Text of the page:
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Paper Published: Crowdsourcing the Supreme Court

Many of our regular blog readers also participate in FantasySCOTUS. It’s a fun challenge for our users, and it keeps many of them coming back year after year (the cash prizes help, too).

FantasySCOTUS is more than just a game, though. It’s one of many studies researchers are performing in the still brand-new field of crowdsourcing. Crowdsourcing is the idea that we can predict future events better than one or a handful of experts. So far, many studies have found that this concept holds a lot of weight. The new research, published by CEO Michael Bommarito, CSO Daniel Martin Katz, and Director of Judicial Research Josh Blackman, adds to this growing body of support for the methods of crowdsourcing.

Graph of case-level model accuracy

Cumulative Case-Level Accuracy of Example and Baseline (“always guess reverse”) Models

The picture above shows the viability of the study. Generally speaking, it’s always a good idea to guess that SCOTUS will vote to reverse the lower ruling in any given case that comes before them. They do so nearly two-thirds of the time. In the graph above, the magenta line reflects this “always guess reverse” prediction and its probability. As you can see, “always guess reverse” once was one of the more accurate strategies. Over the years, though, the FantasySCOTUS Crowd and the researchers here have built and refined crowd-based models that have significantly better accuracy. We can now see the “wisdom of the crowd” in real time.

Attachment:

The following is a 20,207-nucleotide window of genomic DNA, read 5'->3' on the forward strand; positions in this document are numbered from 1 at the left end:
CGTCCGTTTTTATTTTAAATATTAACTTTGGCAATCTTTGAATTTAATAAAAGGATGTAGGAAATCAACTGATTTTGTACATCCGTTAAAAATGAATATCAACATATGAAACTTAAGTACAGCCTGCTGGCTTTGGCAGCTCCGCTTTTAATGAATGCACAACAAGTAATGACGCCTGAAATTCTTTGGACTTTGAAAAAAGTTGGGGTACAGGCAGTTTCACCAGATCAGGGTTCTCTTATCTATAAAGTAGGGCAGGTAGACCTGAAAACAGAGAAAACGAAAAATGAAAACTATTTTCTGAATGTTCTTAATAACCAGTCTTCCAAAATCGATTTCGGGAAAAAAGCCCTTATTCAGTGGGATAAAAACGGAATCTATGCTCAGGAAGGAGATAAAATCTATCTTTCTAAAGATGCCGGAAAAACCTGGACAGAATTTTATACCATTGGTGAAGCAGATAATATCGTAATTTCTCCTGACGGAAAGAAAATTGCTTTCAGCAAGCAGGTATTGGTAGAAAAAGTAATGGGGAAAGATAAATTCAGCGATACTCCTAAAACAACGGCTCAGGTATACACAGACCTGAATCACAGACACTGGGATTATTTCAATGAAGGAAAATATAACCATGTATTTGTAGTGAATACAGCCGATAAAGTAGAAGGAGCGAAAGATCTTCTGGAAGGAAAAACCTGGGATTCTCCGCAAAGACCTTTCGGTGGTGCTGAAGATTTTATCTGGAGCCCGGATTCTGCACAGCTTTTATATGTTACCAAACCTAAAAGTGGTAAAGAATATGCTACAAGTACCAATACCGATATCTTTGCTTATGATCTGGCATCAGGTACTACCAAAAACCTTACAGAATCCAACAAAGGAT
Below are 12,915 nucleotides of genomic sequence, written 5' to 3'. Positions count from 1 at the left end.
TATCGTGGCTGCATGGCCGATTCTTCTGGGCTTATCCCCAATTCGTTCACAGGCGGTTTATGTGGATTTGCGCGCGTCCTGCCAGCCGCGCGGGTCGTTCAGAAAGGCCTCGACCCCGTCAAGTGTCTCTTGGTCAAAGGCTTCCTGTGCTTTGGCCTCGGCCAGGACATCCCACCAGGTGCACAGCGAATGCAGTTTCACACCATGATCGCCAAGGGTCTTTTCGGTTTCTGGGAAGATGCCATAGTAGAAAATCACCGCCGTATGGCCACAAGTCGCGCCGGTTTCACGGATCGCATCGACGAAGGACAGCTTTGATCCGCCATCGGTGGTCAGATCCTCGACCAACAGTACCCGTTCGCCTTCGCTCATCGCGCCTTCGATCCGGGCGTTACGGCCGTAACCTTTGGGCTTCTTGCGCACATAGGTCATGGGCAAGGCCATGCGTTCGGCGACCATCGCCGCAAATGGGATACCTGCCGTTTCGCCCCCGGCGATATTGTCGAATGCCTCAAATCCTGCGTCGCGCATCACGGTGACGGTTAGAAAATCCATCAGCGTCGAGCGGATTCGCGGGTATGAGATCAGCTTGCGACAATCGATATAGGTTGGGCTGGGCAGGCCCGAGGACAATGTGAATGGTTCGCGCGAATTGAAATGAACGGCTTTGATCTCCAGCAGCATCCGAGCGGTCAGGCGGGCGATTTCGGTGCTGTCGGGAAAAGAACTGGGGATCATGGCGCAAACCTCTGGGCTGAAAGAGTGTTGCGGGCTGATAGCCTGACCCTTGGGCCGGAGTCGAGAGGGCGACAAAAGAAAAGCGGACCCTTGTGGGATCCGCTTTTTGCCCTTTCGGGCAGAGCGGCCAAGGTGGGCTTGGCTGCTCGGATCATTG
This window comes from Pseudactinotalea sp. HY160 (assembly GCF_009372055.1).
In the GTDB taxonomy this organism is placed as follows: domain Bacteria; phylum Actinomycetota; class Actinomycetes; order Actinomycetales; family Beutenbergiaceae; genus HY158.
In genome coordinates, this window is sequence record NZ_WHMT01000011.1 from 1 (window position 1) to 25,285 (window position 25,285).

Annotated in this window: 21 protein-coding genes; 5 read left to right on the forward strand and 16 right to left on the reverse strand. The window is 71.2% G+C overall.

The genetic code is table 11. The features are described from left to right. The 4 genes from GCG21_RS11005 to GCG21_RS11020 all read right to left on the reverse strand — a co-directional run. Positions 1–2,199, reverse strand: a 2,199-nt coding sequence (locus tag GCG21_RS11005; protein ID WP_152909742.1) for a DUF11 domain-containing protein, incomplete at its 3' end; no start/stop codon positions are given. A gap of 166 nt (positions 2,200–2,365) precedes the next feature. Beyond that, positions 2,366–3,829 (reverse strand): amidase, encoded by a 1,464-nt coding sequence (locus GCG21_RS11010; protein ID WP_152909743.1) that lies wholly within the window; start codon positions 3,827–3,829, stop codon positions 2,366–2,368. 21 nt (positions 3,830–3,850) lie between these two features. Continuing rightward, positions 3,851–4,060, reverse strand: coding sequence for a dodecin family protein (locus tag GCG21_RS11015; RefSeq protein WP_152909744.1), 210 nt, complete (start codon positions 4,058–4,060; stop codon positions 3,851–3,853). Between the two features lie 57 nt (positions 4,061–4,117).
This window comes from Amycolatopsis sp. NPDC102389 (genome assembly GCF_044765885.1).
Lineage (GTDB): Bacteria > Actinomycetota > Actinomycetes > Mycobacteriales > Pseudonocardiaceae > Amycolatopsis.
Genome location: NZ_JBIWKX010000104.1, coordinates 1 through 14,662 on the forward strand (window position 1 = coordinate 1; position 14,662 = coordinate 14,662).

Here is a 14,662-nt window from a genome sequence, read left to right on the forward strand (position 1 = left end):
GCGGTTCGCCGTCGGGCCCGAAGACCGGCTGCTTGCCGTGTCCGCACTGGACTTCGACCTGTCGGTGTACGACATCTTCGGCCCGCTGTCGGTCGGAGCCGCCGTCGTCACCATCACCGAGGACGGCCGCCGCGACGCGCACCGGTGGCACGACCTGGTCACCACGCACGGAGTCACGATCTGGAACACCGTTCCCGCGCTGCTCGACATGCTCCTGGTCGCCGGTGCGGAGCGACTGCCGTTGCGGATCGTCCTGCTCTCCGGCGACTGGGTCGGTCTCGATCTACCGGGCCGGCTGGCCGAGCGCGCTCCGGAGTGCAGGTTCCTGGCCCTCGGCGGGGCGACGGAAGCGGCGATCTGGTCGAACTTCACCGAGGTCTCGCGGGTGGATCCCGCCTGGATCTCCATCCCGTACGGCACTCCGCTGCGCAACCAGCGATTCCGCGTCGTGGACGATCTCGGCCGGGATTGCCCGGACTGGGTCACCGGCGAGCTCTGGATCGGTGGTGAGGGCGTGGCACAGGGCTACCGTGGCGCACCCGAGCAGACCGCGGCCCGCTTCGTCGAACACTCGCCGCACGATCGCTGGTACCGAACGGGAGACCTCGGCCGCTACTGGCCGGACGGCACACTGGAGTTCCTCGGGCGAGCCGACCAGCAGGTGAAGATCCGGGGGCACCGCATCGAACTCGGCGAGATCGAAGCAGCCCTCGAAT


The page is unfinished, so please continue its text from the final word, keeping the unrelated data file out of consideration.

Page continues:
For more details on crowdsourcing the Supreme Court, and to download this new research, click here. If you’d like to learn more about FantasySCOTUS, visit our site. You can still join this latest term of FantasySCOTUS. The Supreme Court’s argument phase has only just started, and few decisions have been made yet. If you’d like to learn more about LexPredict and the many ways we’re changing the future of law and data, contact us for information about products and services.

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